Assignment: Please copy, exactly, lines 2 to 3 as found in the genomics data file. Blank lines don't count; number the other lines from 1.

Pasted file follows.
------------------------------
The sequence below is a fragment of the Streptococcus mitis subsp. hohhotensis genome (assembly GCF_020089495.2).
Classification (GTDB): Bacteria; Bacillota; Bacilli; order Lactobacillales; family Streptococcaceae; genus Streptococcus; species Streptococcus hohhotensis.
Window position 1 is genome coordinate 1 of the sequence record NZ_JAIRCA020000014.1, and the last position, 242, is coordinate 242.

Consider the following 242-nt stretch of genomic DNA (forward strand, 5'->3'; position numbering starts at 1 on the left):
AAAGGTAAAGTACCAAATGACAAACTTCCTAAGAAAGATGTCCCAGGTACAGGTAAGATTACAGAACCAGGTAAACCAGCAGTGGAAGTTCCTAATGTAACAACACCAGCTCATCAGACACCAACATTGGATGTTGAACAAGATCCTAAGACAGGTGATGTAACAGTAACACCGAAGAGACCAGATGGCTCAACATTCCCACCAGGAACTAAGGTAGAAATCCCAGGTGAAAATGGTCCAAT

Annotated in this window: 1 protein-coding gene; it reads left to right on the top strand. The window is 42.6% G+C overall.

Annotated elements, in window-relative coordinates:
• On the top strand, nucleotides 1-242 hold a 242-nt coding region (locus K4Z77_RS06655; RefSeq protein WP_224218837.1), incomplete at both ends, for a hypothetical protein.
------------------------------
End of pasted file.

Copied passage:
Classification (GTDB): Bacteria; Bacillota; Bacilli; order Lactobacillales; family Streptococcaceae; genus Streptococcus; species Streptococcus hohhotensis.
Window position 1 is genome coordinate 1 of the sequence record NZ_JAIRCA020000014.1, and the last position, 242, is coordinate 242.